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Alone on a Crowded Sea

I can remember the first time the Internet became part of my life as a special needs parent.

The afternoon that Schuyler was finally diagnosed with polymicrogyria, her neurologist warned us. “I know when you get home, the first thing you’re going to do is go online and look this up,” she said. “I just want you to be ready. It’s going to be pretty rough.” She wasn’t kidding. At that time, the only information online was very clinical. Most of it was written in that horrible medical moon-man language, but the parts that were comprehensible were very scary boo. Worst case scenarios, mostly.

If Schuyler had been diagnosed a few years later, I might have found the world to be a little more comforting, and informative. I would have found at least one support group LISTSERV, and a few years after that, I would have found groups for polymicrogyria families and groups for apraxia and other related neurological disorders on Facebook. Most of all, I would have discovered other parents sharing their experiences.

I would have found what would feel very much like community.

I can also remember, all too vividly, when I discovered how fragile that sense of community can be, and how quickly it could devolve into factionalism and tribalism. I learned how extreme the disability community can be, and how eager it can be to devour its own. How it’s often much less a community and much more a collection of interests, self-protective and nearsighted.

It’s a lesson that many of us discover, whether we are parents or family or persons with disabilities. We find that the idea of community means very different things to different people, and that it is much easier to insist on our positions and to shout down those with other perspectives, ones that we don’t share and therefore don’t value.

I remember when I learned that the disability community can be so insular, so walled off, so protective of its spot on a perceived high ground that it’s honestly not much of a community at all.

I’ve been watching that community eat itself again recently, although honestly, it’s never hard to find a fight. In the past year, I’ve retreated from that larger community, and have stayed away from the parts that don’t concern me or my daughter. If it were just me, that would be fine, I’d write it off as a product of my own bad personality or whatever. But when I talk to the friends I’ve made in that community, I find the same observation, the same retreat. And among both parents and persons with disabilities, I’ve found something very much like a commonality, small but real.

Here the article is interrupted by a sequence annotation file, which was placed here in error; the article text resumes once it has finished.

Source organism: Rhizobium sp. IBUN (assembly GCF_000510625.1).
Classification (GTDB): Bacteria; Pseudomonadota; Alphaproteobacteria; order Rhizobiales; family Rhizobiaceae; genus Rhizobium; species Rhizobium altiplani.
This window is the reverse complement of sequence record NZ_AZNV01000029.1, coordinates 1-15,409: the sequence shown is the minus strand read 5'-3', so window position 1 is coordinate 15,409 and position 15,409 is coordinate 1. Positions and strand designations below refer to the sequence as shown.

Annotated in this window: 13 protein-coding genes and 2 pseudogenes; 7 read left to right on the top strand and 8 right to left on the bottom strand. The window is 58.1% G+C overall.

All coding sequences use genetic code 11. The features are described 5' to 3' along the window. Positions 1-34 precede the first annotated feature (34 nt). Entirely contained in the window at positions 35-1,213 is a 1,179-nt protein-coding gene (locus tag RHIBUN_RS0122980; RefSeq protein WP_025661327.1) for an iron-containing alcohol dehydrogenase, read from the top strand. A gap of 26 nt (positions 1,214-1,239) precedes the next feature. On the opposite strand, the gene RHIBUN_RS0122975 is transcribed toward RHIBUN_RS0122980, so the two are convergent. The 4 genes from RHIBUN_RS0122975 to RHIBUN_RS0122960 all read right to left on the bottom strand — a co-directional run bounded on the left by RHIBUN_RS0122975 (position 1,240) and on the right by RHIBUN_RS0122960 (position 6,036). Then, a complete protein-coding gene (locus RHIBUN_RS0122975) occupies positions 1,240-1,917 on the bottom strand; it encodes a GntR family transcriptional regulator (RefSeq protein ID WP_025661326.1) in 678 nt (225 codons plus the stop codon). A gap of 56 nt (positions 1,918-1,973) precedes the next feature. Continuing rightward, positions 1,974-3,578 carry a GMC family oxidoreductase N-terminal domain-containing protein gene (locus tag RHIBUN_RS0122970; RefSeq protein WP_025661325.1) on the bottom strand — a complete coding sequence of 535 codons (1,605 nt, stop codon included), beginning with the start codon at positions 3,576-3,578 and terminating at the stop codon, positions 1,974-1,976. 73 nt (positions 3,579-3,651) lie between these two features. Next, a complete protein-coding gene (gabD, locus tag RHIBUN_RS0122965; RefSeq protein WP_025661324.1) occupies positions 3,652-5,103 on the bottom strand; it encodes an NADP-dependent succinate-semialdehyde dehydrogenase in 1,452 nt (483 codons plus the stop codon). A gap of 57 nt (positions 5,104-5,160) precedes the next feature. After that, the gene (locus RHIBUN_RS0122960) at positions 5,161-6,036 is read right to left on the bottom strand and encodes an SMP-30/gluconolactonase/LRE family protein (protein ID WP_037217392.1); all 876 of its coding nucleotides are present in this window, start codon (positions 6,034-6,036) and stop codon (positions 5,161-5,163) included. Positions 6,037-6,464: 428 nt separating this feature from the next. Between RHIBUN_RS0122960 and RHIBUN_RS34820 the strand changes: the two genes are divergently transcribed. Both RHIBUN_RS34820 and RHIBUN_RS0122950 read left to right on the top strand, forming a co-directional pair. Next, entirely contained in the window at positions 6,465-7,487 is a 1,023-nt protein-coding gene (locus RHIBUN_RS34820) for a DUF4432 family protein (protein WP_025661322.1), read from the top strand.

When enough people feel that they are alone again, alone in the midst of a large and diverse community that is hell bent on self-immolation, then I’m not sure that “community” is still the correct term to use.

But here’s the thing that has happened, for myself and others, and if I were advising parents who are new to this whole world, it’s the thing I would advise them to concentrate on. Even as I’ve discovered how isolating the larger disability community can be, I’ve found that the individual friends I’ve made have become stones on which I can build something. We’ve also found real lasting value in those communities that have very real connections to my own family, in our case those built around assistive communication technology and neurological conditions like polymicrogyria and microcephaly.

Mostly I’ve come to realize that the individual advocacy in which I engage on on my daughter’s behalf is the most important work I can set myself to. More than that, it is through that small advocacy that I can build something larger, something better and more lasting.

I once believed that a larger sense of community would benefit us all, that the rising tide raises all the boats, etc. I don’t think I believe that anymore, not entirely. The Internet makes it feel like there are a lot of us in the same boat, but perhaps it’s more like there are a great many little boats bobbing around in the same dark sea. And perhaps that’s the best we can hope for. Tend your little boat, and find the friends with whom you can tie onto for a time and help each other.

And remember that we really aren’t alone. Not entirely, and not in the ways that matter.


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